A film directed by Gilles Blaize
Gilles Blaize’s “Aldous in London” is a short documentary with something of the dramatic structure of a musical – breaking into, not song but, interludes of painted animations. Gilles had the notion of extending what I had done in “New York New Work” and wanted to see how the over-painting would work if it was incorporated into live-action footage. The idea was to replace the postcard with a film-still so that the animation would move seamlessly between film photography of real life and the painting being dubbed onto the scene.
We recorded over two days. The first day Gilles interviewed me in the studio, on the second day he filmed me going out drawing; together we took a stroll from the old place in Charing Cross Road down to the Thames and over the river to Waterloo. (I didn’t know it then that is where I’d be moving my studio to.)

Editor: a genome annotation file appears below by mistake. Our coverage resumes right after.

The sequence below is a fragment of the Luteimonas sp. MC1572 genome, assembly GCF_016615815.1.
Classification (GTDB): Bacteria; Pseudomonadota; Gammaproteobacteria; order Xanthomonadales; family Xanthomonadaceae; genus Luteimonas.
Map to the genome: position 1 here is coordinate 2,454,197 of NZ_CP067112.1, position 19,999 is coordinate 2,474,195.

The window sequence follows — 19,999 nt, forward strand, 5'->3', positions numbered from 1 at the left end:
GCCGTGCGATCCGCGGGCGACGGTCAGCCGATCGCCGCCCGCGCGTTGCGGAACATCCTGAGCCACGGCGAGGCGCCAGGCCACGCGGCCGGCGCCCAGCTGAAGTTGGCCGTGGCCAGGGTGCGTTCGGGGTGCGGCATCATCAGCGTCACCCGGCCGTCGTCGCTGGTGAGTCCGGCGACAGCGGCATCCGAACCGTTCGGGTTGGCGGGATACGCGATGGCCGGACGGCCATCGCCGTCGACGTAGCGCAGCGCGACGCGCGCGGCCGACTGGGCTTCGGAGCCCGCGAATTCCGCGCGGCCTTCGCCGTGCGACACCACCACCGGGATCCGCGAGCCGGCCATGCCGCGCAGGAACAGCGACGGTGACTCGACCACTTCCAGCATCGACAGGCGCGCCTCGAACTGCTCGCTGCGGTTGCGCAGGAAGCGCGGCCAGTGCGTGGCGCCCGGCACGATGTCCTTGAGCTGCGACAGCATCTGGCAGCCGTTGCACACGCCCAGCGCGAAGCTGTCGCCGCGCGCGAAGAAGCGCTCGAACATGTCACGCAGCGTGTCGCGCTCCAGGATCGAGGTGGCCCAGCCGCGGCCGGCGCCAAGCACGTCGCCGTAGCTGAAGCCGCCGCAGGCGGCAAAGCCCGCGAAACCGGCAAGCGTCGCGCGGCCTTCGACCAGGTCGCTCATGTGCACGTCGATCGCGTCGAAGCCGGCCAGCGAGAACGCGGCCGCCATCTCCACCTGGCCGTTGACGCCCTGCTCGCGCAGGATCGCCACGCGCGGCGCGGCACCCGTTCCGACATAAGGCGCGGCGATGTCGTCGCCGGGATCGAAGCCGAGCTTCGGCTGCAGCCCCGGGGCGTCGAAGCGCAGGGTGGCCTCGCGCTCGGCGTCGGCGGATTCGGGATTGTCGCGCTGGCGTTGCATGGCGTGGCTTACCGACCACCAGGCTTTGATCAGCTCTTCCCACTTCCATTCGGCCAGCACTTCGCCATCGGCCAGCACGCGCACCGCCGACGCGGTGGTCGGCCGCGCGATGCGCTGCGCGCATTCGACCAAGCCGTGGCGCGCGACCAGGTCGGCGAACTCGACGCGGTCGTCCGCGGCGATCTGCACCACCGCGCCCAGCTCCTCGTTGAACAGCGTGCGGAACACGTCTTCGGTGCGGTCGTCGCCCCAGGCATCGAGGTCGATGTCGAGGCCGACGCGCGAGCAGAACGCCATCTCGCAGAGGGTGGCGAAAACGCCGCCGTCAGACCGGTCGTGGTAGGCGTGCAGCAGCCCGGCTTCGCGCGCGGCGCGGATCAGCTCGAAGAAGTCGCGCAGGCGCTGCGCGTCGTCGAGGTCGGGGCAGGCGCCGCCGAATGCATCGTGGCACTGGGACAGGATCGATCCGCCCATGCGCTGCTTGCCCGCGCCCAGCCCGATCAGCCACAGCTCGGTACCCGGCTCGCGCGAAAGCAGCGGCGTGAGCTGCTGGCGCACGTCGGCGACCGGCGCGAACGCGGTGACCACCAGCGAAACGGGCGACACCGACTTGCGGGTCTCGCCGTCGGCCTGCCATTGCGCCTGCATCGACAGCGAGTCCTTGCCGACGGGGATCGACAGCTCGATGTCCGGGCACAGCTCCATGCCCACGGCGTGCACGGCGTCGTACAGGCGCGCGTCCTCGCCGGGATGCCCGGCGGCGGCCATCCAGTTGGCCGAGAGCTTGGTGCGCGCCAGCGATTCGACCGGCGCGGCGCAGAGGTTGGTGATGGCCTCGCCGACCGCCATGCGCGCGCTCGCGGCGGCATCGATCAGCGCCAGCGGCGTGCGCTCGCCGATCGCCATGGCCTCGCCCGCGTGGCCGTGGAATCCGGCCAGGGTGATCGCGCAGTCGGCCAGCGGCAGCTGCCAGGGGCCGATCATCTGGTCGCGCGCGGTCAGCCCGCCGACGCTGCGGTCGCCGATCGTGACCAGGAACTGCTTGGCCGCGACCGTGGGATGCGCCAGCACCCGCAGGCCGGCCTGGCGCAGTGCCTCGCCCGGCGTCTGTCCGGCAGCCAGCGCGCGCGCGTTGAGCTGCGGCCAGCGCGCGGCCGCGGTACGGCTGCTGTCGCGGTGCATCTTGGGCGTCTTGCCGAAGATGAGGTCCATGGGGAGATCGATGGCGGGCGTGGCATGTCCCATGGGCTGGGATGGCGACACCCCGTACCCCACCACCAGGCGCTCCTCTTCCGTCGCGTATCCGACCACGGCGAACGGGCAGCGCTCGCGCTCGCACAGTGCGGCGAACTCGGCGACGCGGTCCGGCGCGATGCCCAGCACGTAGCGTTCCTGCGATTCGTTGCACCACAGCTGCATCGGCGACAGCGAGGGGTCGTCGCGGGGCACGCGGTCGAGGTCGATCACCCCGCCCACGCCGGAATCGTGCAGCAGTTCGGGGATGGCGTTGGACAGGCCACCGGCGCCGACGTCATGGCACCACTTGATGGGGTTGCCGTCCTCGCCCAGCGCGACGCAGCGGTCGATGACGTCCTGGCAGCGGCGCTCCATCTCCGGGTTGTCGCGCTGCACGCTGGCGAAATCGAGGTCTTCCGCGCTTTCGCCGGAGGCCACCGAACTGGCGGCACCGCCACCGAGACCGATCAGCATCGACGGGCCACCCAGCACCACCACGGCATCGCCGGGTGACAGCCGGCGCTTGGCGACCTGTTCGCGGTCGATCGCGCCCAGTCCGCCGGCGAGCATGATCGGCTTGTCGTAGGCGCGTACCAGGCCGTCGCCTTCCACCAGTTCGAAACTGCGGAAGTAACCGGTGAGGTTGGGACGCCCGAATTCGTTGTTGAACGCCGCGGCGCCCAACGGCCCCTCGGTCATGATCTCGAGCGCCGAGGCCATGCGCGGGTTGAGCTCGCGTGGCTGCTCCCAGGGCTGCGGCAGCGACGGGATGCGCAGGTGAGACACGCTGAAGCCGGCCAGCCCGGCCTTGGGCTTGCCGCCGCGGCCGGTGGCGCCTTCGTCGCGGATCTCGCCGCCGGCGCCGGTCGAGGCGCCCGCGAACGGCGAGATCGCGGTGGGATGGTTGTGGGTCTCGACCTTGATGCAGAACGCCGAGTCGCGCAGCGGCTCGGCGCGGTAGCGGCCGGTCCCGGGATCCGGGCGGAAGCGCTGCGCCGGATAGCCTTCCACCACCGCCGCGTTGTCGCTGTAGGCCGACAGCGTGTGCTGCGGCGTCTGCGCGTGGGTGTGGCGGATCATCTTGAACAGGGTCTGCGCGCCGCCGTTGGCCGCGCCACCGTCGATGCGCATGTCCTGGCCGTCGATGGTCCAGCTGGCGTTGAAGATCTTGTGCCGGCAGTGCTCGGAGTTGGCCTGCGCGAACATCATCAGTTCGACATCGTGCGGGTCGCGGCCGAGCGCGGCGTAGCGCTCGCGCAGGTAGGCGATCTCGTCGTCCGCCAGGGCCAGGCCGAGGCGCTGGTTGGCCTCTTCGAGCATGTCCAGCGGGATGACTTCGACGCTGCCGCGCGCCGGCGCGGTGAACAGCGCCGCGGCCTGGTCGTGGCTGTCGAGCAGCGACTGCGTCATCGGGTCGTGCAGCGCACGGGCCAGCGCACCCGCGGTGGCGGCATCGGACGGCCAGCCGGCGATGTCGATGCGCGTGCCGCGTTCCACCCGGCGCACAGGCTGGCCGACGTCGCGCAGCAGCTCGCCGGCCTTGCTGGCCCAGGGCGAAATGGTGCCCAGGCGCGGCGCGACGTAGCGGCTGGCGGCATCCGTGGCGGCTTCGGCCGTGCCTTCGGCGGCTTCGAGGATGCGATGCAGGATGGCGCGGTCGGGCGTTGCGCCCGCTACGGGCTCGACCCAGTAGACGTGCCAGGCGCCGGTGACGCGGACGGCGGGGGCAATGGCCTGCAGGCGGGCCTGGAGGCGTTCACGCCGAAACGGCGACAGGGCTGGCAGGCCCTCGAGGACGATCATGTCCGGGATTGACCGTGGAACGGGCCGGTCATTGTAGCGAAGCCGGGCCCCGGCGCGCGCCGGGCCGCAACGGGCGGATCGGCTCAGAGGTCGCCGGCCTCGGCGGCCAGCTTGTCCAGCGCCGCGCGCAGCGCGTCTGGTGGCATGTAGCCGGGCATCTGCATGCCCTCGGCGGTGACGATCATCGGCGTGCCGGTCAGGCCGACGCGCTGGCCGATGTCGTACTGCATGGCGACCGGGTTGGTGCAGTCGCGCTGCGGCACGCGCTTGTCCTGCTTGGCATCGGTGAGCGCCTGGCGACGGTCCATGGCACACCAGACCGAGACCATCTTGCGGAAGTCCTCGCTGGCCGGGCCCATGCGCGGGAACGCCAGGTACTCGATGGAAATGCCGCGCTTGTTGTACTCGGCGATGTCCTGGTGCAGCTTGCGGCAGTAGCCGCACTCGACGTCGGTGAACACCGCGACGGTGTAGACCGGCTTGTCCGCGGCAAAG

The plan was to make a five minute try-out but once Gilles had edited what he wanted from the interview he had twenty minutes of my pub pundit cod philosophy to cut and fit his film around. A job which he spent the next few months doing. Time which included capturing the stop-motion footage for all the animations (an unexpected technical problem he discovered came with the vibrations from the tunnelling for Eurostar going on at the time which meant Gilles having to reallign and adjust almost every frame!) Each of the animations had a piece of music appropriate to them composed by Dryden Hawkins; to find an individual musical identity for each of the animations can be a bit tricky, particularly when some of the painting takes ten seconds to materialise. He did a great job with the sound, as I think you’ll agree. We’re a team; Dryden, Gilles and myself. Hope you enjoy our efforts.